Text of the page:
Description
BACKGROUND OF THE INVENTION

1. Field of the Invention

The present invention relates to a fuel or petroleum container, and more particularly to a fuel container having an air filling or supplying device to supply air into the container, and to gasify the fuel or the petroleum or the compressed or liquefied petroleum gases.

2. Description of the Prior Art

Typical fuel containers comprise a container body for receiving fuel, gasoline, or compressed or liquefied petroleum gases (LPG or LP gas), or other gases, such as ethyne, therein, and a regulator or a control valve attached to the container body, in order to control the outward flowing of the gas to gaseous ovens, stoves, or the like.

Normally, the compressed or liquefied petroleum gases are in liquid state, and may include a temperature lower than the room temperature, such that the compressed or liquefied petroleum gases may not be suitably changed or converted into a gaseous state, and thus may not be swiftly or suitably supplied to the gaseous ovens or stoves.

Particularly, during the winter season, or when the environment temperature is low, the compressed or liquefied petroleum gases may not be suitably changed or converted into the gaseous state, and such that the users of the gaseous ovens or stoves may not have a stable supplying of the fuel or petroleum or gas for cooking purposes, or for water heating purposes.

Due to the combustible characteristics of the fuel, or gasoline, or petroleum or compressed or liquefied petroleum gases, no heating devices have been developed or provided to heat and to gasify the fuel or the petroleum.

The present invention has arisen to mitigate and/or obviate the afore-described disadvantages of the conventional containers for fuel or petroleum.

SUMMARY OF THE INVENTION

The primary objective of the present invention is to provide a fuel container including an air supplying device to supply air into the container, and to gasify the fuel or the petroleum or the compressed or liquefied petroleum gases.

The other objective of the present invention is to provide a fuel container including a heating device to heat and to gasify the fuel or the petroleum or the compressed or liquefied petroleum gases, in order to easily supply air into the container and to other facilities.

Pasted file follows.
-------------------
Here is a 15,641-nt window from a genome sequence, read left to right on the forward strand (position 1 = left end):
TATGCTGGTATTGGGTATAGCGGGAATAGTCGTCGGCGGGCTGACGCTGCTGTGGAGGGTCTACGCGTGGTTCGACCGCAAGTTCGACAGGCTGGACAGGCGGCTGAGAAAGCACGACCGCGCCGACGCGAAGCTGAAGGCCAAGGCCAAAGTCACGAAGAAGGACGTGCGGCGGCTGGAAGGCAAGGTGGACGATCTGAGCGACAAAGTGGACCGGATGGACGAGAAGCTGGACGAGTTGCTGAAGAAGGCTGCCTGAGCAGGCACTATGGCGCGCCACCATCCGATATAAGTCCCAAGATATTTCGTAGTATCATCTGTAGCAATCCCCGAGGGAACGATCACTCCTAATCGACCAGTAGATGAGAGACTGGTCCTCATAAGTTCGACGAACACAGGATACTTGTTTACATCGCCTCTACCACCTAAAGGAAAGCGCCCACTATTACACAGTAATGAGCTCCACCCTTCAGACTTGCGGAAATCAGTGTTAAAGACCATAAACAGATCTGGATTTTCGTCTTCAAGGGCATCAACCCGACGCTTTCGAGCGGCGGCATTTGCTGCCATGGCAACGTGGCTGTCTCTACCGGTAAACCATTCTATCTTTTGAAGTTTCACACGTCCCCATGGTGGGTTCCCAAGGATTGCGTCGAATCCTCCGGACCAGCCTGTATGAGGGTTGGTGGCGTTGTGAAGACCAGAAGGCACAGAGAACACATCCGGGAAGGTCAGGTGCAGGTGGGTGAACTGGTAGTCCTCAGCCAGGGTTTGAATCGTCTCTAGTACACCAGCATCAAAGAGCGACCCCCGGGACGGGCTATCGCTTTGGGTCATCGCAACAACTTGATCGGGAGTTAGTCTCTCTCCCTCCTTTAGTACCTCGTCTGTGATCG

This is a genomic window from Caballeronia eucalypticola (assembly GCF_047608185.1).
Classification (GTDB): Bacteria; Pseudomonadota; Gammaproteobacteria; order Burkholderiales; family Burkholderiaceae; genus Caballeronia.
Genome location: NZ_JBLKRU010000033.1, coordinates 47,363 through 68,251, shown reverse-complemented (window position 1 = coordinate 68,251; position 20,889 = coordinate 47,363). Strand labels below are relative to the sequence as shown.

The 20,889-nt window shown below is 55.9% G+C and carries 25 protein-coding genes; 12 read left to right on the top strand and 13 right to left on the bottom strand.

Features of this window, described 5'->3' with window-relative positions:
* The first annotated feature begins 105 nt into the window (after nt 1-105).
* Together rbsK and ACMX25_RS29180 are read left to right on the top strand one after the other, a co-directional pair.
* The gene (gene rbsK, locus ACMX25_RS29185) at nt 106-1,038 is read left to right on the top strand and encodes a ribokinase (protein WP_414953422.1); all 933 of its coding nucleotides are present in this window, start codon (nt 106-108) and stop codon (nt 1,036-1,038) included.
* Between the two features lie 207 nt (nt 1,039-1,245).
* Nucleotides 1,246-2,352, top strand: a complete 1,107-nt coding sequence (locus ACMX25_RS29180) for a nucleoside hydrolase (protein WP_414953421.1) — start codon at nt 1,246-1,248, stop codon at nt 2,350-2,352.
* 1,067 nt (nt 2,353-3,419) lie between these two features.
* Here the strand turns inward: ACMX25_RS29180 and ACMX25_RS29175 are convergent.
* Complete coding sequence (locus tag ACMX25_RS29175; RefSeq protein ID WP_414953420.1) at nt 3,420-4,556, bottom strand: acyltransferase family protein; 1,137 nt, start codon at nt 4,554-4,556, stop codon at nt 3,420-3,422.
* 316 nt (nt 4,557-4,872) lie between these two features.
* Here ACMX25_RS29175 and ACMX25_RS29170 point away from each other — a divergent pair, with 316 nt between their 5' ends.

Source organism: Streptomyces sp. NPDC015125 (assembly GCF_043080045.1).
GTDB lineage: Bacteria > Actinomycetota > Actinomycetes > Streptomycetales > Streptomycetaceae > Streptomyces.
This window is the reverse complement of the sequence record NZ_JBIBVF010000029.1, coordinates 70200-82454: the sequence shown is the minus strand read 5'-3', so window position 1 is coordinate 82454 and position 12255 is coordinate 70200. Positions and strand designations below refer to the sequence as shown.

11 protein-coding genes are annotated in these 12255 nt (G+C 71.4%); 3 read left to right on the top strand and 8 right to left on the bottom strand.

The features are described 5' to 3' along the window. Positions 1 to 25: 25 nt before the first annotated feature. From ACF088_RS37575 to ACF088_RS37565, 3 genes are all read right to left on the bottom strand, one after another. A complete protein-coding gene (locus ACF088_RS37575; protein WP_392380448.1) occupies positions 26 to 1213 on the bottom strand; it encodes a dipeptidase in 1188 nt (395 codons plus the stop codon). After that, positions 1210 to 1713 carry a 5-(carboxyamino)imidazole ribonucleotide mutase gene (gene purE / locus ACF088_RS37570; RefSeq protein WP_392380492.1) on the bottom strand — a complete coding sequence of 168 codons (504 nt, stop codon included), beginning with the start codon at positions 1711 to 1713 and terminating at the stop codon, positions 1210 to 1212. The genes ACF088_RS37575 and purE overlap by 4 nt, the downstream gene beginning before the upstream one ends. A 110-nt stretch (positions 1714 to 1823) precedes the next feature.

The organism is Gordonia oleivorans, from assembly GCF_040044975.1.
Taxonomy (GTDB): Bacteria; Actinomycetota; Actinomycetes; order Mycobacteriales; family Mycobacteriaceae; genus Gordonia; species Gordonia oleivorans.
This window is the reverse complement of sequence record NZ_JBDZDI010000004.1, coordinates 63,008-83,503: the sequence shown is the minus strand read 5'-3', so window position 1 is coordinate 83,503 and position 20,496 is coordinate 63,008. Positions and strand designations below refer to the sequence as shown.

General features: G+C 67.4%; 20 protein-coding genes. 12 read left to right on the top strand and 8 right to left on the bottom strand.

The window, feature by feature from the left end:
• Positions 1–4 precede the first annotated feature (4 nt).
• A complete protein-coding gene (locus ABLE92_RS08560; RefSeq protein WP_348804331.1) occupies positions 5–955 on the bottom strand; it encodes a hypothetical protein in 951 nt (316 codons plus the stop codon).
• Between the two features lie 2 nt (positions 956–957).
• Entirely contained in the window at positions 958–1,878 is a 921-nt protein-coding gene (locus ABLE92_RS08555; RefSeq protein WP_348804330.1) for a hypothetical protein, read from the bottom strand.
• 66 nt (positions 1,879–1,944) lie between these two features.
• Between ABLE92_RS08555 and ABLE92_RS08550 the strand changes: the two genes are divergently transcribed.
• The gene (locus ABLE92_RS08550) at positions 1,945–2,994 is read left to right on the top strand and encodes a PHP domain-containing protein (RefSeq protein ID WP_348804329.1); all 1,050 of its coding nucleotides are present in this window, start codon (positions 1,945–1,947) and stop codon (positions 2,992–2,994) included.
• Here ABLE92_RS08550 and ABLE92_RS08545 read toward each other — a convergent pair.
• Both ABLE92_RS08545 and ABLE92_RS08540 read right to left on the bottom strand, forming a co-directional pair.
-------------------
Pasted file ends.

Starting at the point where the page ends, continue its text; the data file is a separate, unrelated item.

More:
The other objective of the present invention is to provide a fuel container including an air filling device to gasify the fuel or the petroleum or the compressed or liquefied petroleum gases.

In accordance with one aspect of the invention, there is provided a container body including a chamber formed therein, petroleum received in the chamber of the container body, and a heating device for heating the petroleum received in the chamber of the container body, to facilitate gasifying of the petroleum.

The heating device includes a heater attached to the container body, to heat the petroleum received in the chamber of the container body. The container body includes a bracket, the heating device includes a heat conductive member attached to the container body with the bracket, and the heater is attached to the heat conductive member. A switch attached to the container body, and coupled to the heater, to control the heater and to prevent the petroleum from being over heated.

An air supplying device may further be provided for supplying air into the chamber of the container body. The air supplying device includes a pipe engaged into the container body, to supply the air into the petroleum received in the chamber of the container body. The pipe includes a free end having a filter screen attached thereto.

The air supplying device includes a pump coupled to the pipe, to pump the air into the pipe. The air supplying device includes a check valve coupled between the pipe and the pump.

The air supplying device includes a conduit extended within the chamber of the container body, and communicating with the chamber of the container body, to allow the petroleum to flow into and out of the conduit, The pipe is engaged into the conduit for supplying air into the petroleum received in the conduit and the chamber of the container body.

The container body includes a gauge tube attached thereto, and communicating with the chamber thereof, to allow the petroleum to flow into the gauge tube, and to be seen by users. The container body includes a port provided thereon, and a cap attached to the port to open and close the port.